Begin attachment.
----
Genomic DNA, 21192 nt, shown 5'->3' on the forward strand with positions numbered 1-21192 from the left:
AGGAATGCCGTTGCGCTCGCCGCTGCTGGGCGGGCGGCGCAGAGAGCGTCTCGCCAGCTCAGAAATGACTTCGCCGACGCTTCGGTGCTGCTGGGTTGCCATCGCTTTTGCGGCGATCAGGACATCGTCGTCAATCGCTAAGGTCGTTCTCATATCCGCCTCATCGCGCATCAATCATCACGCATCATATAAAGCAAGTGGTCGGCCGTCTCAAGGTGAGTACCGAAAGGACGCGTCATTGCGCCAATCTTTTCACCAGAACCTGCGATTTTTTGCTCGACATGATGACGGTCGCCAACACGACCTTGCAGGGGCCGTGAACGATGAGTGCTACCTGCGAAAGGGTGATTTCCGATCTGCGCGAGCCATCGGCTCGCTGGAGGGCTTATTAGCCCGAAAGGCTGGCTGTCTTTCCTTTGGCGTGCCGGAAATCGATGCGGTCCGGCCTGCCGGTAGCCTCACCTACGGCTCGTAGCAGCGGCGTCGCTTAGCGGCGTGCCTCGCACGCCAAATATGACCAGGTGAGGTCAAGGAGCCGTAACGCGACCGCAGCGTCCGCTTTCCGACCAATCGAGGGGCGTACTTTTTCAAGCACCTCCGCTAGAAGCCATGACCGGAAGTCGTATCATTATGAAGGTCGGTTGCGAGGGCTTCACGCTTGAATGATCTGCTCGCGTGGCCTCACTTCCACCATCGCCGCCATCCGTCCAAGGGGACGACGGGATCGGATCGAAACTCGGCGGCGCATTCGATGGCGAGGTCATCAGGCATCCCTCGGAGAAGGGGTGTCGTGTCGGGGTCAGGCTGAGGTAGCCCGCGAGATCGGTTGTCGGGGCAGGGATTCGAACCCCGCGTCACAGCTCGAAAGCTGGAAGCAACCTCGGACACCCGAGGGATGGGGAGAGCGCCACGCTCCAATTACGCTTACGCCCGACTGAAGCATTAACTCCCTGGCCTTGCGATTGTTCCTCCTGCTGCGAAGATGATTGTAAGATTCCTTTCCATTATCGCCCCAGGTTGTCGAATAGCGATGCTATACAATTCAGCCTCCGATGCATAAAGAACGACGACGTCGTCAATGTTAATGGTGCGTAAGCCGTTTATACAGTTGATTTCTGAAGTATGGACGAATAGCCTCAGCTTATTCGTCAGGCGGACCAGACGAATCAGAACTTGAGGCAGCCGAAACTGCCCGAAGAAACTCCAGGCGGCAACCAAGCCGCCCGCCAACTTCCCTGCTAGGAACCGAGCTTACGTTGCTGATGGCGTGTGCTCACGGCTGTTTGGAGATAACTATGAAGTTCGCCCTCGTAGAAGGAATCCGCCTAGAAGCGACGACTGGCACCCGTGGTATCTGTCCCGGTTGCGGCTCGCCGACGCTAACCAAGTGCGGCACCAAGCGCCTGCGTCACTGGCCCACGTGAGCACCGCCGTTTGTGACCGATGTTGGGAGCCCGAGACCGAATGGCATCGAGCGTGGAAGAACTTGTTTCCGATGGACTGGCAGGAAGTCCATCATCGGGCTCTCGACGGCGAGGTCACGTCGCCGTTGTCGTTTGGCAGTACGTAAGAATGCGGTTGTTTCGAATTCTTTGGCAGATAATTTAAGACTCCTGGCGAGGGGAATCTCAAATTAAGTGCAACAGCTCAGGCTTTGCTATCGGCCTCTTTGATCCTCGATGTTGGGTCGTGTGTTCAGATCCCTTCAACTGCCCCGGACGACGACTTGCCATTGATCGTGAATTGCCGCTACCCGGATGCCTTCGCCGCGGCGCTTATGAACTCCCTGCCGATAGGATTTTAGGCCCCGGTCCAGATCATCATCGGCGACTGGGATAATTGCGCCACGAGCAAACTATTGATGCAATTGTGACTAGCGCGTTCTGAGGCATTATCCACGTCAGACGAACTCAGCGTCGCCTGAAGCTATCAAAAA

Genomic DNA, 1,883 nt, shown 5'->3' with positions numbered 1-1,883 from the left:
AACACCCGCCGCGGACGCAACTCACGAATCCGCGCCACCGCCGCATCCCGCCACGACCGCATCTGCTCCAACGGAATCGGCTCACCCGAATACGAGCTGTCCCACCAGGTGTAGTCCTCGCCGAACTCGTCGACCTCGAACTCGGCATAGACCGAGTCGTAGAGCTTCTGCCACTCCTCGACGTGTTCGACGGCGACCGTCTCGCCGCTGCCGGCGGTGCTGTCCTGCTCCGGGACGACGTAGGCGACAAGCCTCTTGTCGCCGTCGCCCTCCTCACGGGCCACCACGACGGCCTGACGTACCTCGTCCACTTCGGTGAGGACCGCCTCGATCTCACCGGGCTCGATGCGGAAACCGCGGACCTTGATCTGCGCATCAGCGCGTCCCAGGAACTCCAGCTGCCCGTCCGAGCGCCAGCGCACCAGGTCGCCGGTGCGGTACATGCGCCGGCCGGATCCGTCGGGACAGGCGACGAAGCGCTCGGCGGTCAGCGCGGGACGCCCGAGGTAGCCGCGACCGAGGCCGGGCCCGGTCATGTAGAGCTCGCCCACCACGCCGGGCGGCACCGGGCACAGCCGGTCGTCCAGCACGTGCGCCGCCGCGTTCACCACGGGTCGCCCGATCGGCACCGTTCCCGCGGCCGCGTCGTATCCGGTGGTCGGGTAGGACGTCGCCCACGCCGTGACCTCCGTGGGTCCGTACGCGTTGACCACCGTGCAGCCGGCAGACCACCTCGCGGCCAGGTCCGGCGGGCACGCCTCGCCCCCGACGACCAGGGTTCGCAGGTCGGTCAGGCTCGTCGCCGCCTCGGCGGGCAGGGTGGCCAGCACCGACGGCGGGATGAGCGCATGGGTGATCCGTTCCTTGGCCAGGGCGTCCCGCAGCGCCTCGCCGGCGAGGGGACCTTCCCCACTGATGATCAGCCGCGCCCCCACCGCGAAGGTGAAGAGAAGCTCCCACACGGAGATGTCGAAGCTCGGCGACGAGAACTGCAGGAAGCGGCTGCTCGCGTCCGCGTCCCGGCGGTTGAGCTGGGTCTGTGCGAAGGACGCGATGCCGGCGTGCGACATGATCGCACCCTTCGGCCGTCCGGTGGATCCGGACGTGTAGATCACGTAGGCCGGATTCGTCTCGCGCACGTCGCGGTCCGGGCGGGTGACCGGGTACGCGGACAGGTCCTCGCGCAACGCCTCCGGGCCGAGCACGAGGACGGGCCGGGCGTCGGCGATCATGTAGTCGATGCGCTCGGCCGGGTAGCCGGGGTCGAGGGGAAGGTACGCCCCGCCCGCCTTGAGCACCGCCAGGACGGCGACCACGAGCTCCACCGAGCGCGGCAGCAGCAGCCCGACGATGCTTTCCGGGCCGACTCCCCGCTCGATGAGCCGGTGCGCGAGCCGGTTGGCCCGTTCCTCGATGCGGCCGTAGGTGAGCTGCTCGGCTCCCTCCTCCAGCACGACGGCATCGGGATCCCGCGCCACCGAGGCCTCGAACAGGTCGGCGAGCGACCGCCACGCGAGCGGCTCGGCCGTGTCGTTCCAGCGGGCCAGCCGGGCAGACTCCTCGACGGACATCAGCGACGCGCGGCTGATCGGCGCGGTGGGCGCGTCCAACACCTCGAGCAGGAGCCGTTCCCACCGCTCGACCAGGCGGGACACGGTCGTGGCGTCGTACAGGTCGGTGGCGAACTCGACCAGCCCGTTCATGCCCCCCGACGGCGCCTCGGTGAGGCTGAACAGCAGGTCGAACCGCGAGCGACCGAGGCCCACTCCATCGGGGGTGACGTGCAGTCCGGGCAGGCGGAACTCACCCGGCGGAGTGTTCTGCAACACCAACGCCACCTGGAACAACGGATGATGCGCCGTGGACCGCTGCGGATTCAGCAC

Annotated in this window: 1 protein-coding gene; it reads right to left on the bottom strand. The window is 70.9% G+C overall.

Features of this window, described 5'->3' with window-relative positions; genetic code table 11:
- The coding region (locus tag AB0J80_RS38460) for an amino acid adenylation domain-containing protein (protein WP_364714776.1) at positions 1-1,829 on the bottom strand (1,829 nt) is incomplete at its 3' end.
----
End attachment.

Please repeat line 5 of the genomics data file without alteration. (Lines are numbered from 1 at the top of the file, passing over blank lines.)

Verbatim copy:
Annotated in this window: 1 protein-coding gene; it reads right to left on the bottom strand. The window is 70.9% G+C overall.